Make sure to be aware whether the arm that you are working for is a nonprofit or for-profit. Some nonprofit hospitals can have a for-profit subsidiary for tax reasons.

While you are employed full-time for a public service organization, you must make 120 on-time, full monthly payments (this includes residencies and fellowships).

Note that your monthly payments are substantially lower while in residency and fellowship. We will go through some examples later for after residency and fellowship.

Think about this for a minute….

If you are in residency for 3 years, you will only have 7 years remaining on payments.

Meanwhile if you have a fellowship for 3 years in addition to 3 years of residency, you only have 4 years remaining on payments!

The bottom line is to make sure you to enroll while you are in residency and fellowship!

Here’s how it works…

If you have Federal Family Education Loan (FFEL) Program loans and/or Perkins loans, you need to consolidate them into a direct consolidation loan to take advantage of the program. This is a process will take one to 3 months to complete depending upon your situation.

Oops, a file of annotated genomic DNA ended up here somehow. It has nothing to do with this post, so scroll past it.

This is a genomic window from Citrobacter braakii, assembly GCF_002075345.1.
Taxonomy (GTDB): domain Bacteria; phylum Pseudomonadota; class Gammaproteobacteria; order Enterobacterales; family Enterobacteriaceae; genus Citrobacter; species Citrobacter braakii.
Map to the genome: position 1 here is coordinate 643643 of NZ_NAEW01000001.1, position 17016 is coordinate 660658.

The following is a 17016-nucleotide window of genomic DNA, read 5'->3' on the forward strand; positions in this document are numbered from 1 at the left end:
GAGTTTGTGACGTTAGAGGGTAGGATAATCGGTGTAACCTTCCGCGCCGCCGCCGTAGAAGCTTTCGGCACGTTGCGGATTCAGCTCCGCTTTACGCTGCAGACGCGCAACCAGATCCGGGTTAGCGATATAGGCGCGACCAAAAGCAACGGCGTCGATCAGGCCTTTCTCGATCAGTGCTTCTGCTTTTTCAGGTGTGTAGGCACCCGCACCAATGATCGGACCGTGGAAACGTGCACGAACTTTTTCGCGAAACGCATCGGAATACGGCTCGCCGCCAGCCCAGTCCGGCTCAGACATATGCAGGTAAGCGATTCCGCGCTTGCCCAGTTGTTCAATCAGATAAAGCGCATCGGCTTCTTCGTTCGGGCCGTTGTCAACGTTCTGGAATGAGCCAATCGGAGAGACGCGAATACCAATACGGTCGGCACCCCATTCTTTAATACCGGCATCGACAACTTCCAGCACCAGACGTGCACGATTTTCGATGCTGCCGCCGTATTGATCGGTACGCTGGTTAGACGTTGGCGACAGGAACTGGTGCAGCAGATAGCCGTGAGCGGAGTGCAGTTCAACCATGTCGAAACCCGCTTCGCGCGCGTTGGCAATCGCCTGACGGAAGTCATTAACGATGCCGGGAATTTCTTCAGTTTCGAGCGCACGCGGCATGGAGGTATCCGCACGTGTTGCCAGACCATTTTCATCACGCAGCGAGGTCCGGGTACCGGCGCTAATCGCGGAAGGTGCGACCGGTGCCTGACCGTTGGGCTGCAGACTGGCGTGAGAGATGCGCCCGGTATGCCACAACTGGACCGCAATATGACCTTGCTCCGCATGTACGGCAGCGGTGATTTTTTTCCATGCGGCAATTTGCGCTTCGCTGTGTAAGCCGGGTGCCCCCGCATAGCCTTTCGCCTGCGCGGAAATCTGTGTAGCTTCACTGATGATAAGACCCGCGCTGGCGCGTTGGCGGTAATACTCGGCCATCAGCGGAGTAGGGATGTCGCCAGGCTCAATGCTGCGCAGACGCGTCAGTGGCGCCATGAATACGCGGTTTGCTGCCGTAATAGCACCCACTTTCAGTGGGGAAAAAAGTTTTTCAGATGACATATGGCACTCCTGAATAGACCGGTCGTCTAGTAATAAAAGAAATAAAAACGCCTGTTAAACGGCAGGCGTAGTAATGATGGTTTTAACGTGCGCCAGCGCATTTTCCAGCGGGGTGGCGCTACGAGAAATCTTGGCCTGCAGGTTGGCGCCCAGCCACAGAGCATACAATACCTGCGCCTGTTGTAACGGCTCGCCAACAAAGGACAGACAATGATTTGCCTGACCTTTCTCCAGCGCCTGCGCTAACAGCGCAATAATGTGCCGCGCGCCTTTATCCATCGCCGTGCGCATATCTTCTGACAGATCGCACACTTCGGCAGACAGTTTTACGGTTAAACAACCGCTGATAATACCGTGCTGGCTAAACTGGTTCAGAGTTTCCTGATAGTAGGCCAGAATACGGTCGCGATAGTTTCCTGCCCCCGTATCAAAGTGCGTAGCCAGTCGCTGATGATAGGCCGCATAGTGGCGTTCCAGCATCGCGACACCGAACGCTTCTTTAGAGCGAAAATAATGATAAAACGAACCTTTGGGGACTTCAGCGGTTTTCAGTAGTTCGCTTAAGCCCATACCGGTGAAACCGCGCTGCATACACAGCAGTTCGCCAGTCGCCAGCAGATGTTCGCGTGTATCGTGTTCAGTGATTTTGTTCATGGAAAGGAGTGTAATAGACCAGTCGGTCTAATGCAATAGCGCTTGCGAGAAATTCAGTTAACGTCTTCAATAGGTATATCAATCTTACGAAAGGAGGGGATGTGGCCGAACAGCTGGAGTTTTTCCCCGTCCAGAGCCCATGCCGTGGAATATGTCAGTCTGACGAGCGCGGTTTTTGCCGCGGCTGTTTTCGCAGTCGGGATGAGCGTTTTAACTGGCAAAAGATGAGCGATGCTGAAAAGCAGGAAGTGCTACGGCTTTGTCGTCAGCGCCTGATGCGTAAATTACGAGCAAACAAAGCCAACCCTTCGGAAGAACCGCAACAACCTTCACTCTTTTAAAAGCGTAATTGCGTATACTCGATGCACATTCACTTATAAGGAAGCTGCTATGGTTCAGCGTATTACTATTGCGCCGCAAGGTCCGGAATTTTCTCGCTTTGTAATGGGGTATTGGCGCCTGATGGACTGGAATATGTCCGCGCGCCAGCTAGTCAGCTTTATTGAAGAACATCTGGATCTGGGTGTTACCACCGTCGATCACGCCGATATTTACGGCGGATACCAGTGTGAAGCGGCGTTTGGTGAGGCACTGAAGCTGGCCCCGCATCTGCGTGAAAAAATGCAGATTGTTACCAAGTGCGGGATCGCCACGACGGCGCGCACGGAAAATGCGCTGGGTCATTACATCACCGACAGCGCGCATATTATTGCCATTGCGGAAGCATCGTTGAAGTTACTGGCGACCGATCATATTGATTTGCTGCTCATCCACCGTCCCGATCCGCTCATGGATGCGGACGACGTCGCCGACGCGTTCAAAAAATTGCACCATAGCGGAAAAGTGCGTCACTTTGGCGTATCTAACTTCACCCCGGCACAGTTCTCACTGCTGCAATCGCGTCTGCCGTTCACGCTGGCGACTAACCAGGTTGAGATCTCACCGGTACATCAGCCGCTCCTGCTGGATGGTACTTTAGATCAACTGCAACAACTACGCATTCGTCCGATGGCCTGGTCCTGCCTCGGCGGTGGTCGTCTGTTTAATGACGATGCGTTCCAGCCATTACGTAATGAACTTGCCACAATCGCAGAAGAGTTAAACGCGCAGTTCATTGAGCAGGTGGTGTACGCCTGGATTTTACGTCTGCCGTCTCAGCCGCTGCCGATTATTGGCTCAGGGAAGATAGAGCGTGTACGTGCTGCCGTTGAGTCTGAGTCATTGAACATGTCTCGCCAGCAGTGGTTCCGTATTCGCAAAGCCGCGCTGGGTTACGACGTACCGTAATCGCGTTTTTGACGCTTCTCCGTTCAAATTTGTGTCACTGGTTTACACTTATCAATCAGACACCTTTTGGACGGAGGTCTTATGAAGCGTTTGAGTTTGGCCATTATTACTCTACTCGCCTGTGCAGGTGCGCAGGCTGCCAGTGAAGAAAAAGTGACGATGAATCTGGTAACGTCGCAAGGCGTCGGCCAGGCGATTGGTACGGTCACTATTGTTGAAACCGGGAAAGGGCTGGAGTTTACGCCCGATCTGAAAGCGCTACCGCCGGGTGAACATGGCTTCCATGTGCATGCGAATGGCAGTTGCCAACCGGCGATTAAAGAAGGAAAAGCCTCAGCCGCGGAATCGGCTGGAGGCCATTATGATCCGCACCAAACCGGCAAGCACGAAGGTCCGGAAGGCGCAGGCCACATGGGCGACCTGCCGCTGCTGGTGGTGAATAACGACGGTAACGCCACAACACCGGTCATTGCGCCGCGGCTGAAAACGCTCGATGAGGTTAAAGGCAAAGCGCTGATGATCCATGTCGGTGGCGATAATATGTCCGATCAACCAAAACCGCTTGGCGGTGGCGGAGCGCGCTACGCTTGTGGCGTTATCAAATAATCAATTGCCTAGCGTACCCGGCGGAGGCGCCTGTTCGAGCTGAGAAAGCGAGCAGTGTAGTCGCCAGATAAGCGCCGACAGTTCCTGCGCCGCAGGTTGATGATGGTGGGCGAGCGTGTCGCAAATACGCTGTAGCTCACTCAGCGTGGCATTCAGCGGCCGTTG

As you complete the direct consolidation loan, you must pick a repayment program. The 4 most common programs are the Income-Based Repayment (IBR) Plan, Pay-As-You-Earn (PER) Plan, the Income-Contingent Repayment (ICR) Plan, and the 10-Year Standard Repayment Plan.

There are several differences between each of these plans. We have shown an example in the table below.

*Based on calculators from http://studentaid.ed.gov/, assumes $150,000 in student loans. It also assumes that the person (1) is married, (2) has no kids or spousal school loans, (3) the original loans were $20,000 to $30,000 below the current loan amount and (4) the loans carry an interest rate of 6.8%.

With the 3 primary plans of ICR, IBR, and PER, notice how the less discretionary income you have the lower the monthly payment required. Also, see how the higher your income, the more you have to pay?